However, employees on Reddit have reported some rather questionable practices coming out of certain KFC locations. Under the subreddit r/corvallis, a Doordash worker on their way inside a local KFC to pick up an order explained how they were stopped by an exiting employee of the chain. The reason? The chicken, according to this worker, appeared sickly ... and the manager, rather than taking these concerns seriously, had ordered its continual sale. The employee felt it was unethical -- perhaps even dangerous -- to push it out to customers, and so had refused to complete their shift. On a separate thread, another former employee outlined how their manager had ignored culinary safety guidelines by serving old chicken and poultry pieces that had touched the floor. Whether or not the chickens were truly infected in these cases, we can't say ... but there do exist consumer proclamations online blaming KFC for various food-borne illnesses. We wouldn't count it out.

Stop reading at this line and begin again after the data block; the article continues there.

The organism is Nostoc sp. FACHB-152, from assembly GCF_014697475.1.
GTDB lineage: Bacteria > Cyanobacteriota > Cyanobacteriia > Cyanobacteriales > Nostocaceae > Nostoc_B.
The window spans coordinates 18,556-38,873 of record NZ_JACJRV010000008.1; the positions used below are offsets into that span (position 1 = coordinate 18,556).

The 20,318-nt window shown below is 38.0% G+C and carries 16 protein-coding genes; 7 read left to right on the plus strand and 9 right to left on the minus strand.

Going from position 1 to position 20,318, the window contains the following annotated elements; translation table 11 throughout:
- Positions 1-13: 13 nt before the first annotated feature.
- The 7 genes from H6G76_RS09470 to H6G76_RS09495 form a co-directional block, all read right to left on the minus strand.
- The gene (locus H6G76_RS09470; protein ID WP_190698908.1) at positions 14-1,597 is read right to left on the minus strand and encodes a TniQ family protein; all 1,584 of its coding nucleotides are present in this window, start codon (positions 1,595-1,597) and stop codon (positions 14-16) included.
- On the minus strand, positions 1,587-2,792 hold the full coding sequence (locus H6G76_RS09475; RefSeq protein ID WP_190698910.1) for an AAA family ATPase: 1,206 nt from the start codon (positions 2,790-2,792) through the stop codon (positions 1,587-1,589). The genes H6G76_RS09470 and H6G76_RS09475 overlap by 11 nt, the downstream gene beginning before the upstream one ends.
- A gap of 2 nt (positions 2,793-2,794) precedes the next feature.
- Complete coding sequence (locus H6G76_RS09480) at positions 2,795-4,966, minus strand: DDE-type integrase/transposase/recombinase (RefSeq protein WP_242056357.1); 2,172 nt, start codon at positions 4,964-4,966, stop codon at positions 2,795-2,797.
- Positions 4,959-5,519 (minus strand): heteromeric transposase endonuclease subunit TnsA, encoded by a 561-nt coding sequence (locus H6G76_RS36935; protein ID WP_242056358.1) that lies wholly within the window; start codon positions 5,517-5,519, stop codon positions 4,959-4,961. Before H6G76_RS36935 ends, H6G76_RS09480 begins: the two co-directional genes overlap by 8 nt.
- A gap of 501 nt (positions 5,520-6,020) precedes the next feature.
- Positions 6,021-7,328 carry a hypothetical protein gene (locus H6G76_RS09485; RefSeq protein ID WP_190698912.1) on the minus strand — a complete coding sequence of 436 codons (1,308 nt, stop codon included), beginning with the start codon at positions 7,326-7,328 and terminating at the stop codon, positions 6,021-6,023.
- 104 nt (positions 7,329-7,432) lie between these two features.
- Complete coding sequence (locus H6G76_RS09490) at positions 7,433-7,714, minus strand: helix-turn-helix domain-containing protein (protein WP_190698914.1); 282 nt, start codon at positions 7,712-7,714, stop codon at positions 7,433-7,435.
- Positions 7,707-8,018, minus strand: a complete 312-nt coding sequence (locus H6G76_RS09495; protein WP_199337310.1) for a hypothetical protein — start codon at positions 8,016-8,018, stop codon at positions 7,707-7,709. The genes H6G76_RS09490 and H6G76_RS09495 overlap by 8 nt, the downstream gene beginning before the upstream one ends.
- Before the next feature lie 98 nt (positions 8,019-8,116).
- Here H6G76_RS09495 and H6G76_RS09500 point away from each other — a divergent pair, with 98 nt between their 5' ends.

The Fries, If Not Prepared Properly
KFC's Secret Recipe Fries are a bit of a sweet-and-sour product for the chain. They came out in 2019 and immediately faced mixed reviews from consumers -- some of whom call them the best in the business. Others, however, take to Reddit to begin threads titled, "Why are KFC fries so terrible? This is baffling." But while naysayers appear convinced that the popular chain's fries are a total flop, according to employees, they have much more potential for deliciousness than some give them credit for. If cooked right, they claim, the sliced potatoes can be a wonderful, crunchy accompaniment to a fried chicken meal. It is when they are cooked incorrectly in some way, workers claim, that the problem arises.